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In 1959, physicist Richard Feynman presented an
amazing talk entitled There's Plenty of Room at the Bottom, in which he proposed making very small circuits out of molecules. More than forty years later, people are starting to realize his vision. Thanks to Scanning Tunneling Microscope (STM) probes and "self-assembly" fabrication techniques, it is now possible to connect electrodes to a molecule and measure its conductance. In 2004, Mark Hersam et al. reported the first experimental measurement of a molecular resonant tunneling device on silicon. This new field of Molecular
Electronics may someday provide the means to miniaturize circuits beyond the limits of silicon, keeping Moore's Law in force for many years to come.
Learn more about molecular electronics from the resources on this site, listed below. More information on Molecular electronics can be found here.
Contacting Molecules - Chemistry in Molecular Electronics
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12 Apr 2004 | Online Presentations | Contributor(s): Ilona Kretzschmar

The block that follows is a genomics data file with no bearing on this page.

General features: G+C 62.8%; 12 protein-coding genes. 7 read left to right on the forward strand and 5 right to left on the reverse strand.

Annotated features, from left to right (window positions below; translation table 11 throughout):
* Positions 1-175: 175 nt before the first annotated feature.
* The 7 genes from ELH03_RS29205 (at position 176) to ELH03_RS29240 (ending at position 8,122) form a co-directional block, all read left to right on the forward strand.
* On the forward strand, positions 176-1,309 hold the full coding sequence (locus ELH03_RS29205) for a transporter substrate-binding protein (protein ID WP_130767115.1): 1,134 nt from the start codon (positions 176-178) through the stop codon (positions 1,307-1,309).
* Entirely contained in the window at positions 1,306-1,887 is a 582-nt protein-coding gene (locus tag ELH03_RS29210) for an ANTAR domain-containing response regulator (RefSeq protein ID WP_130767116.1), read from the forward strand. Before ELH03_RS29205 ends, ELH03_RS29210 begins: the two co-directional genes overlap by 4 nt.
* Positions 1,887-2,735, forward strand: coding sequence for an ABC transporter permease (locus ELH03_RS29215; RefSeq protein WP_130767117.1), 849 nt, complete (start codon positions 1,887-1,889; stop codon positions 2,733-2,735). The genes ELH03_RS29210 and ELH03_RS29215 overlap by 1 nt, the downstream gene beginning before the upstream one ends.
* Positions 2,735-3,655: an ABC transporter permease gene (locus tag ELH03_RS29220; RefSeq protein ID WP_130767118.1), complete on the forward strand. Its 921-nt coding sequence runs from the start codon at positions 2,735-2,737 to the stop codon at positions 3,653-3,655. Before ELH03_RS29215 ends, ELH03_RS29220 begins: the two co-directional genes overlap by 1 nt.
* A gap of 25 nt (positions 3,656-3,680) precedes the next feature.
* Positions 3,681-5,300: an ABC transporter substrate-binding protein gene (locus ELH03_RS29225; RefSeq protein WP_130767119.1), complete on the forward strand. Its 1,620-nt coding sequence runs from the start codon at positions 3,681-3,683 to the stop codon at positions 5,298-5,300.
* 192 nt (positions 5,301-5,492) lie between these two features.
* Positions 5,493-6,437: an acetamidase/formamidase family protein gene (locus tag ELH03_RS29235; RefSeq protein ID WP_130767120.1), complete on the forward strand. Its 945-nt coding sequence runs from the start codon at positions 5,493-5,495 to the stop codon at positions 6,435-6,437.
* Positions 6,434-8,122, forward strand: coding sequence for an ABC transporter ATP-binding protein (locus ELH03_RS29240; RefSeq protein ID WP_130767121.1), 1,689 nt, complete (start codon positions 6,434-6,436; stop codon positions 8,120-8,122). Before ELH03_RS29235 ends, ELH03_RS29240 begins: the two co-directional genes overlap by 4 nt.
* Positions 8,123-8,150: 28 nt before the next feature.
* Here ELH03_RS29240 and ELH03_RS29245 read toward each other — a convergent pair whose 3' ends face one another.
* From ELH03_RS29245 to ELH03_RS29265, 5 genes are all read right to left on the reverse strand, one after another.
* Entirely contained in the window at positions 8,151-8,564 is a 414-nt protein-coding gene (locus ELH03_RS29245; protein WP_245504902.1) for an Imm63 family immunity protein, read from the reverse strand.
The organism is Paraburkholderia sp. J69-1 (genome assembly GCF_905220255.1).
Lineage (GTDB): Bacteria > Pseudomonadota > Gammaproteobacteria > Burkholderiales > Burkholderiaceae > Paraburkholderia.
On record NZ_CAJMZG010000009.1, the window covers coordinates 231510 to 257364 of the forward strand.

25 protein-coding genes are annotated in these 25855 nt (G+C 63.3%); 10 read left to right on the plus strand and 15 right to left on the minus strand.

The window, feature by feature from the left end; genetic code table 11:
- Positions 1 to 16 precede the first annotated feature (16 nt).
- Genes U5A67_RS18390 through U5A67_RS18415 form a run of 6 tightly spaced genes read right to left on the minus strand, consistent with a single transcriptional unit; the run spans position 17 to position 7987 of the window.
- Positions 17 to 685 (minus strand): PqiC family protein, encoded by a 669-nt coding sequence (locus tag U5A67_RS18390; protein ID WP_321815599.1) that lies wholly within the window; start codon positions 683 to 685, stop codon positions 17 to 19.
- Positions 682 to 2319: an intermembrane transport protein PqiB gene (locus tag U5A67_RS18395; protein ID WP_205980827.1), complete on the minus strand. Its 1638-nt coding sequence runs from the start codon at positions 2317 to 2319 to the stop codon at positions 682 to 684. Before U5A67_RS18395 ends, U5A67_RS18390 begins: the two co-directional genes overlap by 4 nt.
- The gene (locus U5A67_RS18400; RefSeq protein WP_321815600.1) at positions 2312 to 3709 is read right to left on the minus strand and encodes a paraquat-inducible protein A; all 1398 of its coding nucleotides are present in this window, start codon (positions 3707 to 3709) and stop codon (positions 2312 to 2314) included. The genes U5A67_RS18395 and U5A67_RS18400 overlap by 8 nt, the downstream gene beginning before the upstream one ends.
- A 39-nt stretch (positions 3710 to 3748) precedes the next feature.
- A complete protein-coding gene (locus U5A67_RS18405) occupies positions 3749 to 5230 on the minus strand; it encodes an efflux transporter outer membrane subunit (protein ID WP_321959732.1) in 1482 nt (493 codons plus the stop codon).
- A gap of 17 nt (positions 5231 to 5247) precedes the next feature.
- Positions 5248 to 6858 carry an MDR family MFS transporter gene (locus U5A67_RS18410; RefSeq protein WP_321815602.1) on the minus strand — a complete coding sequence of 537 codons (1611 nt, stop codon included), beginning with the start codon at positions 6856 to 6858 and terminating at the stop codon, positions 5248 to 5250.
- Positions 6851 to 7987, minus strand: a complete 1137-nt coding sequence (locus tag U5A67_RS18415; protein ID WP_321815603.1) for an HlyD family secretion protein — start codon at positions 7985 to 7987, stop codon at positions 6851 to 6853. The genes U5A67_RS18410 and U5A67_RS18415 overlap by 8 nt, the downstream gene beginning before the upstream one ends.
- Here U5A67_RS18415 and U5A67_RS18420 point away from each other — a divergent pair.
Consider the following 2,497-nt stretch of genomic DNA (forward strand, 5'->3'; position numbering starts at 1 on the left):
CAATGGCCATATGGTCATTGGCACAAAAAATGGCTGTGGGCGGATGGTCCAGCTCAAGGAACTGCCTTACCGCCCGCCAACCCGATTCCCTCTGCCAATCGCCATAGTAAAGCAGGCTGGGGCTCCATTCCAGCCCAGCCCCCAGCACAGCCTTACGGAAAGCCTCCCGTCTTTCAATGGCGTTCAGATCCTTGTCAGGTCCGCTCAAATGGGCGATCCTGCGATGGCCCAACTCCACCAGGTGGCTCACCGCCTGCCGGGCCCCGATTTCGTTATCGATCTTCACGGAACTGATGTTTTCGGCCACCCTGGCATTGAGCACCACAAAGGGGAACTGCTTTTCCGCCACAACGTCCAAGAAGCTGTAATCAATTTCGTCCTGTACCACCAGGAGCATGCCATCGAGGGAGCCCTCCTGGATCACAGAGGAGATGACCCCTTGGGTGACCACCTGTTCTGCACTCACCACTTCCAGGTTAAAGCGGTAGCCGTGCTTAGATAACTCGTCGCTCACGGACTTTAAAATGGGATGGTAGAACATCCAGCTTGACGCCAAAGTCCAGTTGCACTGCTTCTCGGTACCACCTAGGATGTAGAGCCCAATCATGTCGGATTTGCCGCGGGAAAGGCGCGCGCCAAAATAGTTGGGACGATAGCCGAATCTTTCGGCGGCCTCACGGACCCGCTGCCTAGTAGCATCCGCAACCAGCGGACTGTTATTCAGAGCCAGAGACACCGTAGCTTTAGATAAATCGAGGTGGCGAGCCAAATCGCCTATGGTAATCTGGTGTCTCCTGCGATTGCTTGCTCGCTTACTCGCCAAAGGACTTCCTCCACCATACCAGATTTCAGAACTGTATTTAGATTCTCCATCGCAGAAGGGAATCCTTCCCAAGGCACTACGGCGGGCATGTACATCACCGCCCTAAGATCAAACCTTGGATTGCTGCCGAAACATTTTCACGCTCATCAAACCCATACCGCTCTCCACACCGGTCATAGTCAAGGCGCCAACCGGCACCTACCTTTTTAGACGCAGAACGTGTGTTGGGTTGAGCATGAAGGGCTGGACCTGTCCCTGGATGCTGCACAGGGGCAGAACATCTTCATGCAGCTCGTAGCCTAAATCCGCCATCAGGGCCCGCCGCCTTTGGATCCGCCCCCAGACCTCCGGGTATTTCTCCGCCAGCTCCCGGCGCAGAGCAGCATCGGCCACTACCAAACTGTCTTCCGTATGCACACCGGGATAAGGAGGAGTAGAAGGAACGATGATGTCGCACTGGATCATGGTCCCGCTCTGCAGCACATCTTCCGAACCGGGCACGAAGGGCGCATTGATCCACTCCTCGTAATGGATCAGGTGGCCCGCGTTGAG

The study of the basic electron transport mechanism through molecular systems has been made accessible by fabrication techniques that create metallic contacts to a small number of organic...
Inelastic Effects in Molecular Conduction
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12 Apr 2004 | Online Presentations | Contributor(s): Abraham Nitzan
Molecular electron transfer, as treated by the Marcus theory, strongly depends on nuclear motion as a way to achieve critical configurations in which charge rearrangement is possible. The electron...
Electrical Conduction through Molecules
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08 Jul 2003 | Papers | Contributor(s): Ferdows Zahid, Magnus Paulsson, Supriyo Datta
In recent years, several experimental groups have reported measurements of the current-voltage (I-V) characteristics of individual or small numbers of molecules. Even three-terminal measurements...
Resistance of a Molecule
29 Apr 2003 | Papers | Contributor(s): Magnus Paulsson, Ferdows Zahid, Supriyo Datta